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ISET Economist Blog

A blog about economics in the South Caucasus.
Nov
16

Tbilisi: a Growing City with Growing Needs

  Until 2014, the population of Tbilisi remained more or less constant, even slightly decreasing at the same rate as the population of the country as a whole. Since 2014, though, there has been a marked migration to the capital as seen in the graph below. A similar trend is observed all over the world.  On average, a little over half of the global population currently lives in cities and, according to a recent report by the UN, that figure is expected to increase to 66 percent by 2050.1 Georgia is almost there: taken together, the country’s 7 l...
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Nov
02

The Inflation Targeting Framework of the National Bank of Georgia: Is It the Right Model?

As the Georgian Lari (GEL) briefly depreciated in September 2020, the National Bank of Georgia (NBG) once again became the subject of criticism for not being able to stabilize the exchange rate even though it had injected 120 million US$ in the economy. At a press conference (2020/09/16), the President of the NBG objected that the aim of the injection of US$ was not to strengthen the GEL since the NBG operated under a floating exchange rate policy. Rather, he went on to explain, the NBG’s constitutional duty was to ensure price stability on the basis of ...
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Jun
30

Mortgage Subsidy – Encouraging Borrowing in the Midst of a Crisis

On 28 May, Georgia announced its fourth anti-crisis plan, in which the government will subsidize 4 per cent of the interest rate of mortgage loans for five years. The subsidy will be issued for loans not exceeding 200,000 GEL and will only apply to those taking mortgages for the purchase of residential apartments that are newly built or under construction, from 1 June 2020 to 1 January 2021. The state will also ensure the completion of ongoing construction. Moreover, the state will issue loan guarantees on mortgages to the amount of 20 per cent of their ...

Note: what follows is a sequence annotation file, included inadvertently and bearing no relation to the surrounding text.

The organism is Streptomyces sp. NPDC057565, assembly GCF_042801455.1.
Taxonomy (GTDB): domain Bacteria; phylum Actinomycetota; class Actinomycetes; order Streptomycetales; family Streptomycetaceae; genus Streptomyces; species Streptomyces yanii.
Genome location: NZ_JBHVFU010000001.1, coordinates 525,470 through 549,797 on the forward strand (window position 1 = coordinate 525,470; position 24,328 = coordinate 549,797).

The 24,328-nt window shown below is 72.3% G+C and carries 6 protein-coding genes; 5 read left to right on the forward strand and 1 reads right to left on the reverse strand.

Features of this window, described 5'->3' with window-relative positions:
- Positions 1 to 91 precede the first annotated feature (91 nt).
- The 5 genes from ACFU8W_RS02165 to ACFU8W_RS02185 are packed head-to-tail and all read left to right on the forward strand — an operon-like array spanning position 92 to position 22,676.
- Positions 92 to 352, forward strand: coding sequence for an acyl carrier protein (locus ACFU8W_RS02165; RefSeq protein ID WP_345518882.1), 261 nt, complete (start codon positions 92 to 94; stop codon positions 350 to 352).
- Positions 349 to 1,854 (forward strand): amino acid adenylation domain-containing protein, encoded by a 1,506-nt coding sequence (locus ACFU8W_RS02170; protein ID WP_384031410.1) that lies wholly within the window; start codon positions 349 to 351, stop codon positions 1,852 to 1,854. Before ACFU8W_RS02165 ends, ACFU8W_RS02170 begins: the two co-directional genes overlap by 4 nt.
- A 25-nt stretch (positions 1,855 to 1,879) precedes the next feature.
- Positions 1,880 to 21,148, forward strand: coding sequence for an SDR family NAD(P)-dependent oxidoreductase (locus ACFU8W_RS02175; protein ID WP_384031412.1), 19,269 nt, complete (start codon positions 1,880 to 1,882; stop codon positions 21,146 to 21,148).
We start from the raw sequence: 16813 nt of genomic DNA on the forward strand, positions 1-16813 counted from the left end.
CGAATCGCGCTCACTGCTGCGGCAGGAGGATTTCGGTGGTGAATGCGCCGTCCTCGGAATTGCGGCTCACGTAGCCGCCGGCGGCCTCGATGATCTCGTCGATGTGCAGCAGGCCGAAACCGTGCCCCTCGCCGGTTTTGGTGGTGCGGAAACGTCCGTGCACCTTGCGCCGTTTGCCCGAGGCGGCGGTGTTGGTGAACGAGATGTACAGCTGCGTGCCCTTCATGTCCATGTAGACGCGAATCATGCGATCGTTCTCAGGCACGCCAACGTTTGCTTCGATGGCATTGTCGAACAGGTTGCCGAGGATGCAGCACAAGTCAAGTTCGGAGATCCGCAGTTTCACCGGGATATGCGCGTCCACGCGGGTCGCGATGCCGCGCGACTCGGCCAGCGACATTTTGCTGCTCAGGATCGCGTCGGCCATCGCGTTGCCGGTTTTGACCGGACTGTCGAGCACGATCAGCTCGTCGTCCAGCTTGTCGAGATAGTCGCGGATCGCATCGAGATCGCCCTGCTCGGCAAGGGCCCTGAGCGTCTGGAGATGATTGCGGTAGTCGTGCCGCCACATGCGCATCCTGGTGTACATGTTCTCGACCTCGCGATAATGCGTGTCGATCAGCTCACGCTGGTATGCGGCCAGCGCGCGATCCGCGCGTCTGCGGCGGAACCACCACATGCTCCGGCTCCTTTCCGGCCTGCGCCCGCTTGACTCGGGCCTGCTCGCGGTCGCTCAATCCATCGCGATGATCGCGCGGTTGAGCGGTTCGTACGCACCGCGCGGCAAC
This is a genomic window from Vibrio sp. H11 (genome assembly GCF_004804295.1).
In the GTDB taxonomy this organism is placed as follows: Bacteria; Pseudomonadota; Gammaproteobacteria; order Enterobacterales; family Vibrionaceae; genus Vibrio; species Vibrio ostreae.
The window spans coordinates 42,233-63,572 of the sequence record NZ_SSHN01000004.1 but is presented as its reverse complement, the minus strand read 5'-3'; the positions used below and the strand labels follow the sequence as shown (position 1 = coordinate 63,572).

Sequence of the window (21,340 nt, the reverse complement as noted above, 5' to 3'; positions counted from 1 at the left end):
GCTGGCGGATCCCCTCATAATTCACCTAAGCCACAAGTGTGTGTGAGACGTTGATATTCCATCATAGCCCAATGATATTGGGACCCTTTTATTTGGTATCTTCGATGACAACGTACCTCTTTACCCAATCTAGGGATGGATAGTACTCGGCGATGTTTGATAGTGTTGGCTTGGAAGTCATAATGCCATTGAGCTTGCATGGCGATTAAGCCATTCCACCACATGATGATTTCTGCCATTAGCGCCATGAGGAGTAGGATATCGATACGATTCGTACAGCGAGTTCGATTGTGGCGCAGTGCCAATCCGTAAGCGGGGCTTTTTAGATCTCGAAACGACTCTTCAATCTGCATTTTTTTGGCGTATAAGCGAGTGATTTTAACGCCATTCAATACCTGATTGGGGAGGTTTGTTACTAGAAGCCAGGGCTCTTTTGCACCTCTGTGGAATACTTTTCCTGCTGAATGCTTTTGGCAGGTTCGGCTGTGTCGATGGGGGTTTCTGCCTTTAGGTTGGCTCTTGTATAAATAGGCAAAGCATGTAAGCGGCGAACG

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Jun
10

Could the Government Act as Coordinator?

In Avchala, in the middle of nowhere, you might be surprised to find the busy “Craftsmen’s City” or “Khelosnebis Kalaki” as it is called in Georgian. It is built on a 4-ha plot where there used to be a large carpet manufacturing plant in Soviet times, which vanished with the Soviet Union and turned into a concrete carcass surrounded by a swamp. Luckily, ten years ago, a man called Irakli bought this territory with the intention of renting it out1 — though it was not an easy task! At a minimum, Irakli had to provide basic conditions for people to mov...
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Apr
06

Should the World Sacrifice the Economy to Save Lives Today?

No two countries that both have a McDonald's have ever been at war wrote American political commentator and author Thomas L. Friedman in 1996. Since then, of course, there have been plenty of instances of countries with McDonald’s warring, including Russia and Georgia. Though, one should not take Friedman’s phrase too literally. Rather he implies that the spread of McDonald's is a part of a worldwide phenomenon of countries integrating with the global economy, which, in turn, makes wars less likely. Well, Kudos to globalization. But also, thanks to globa...
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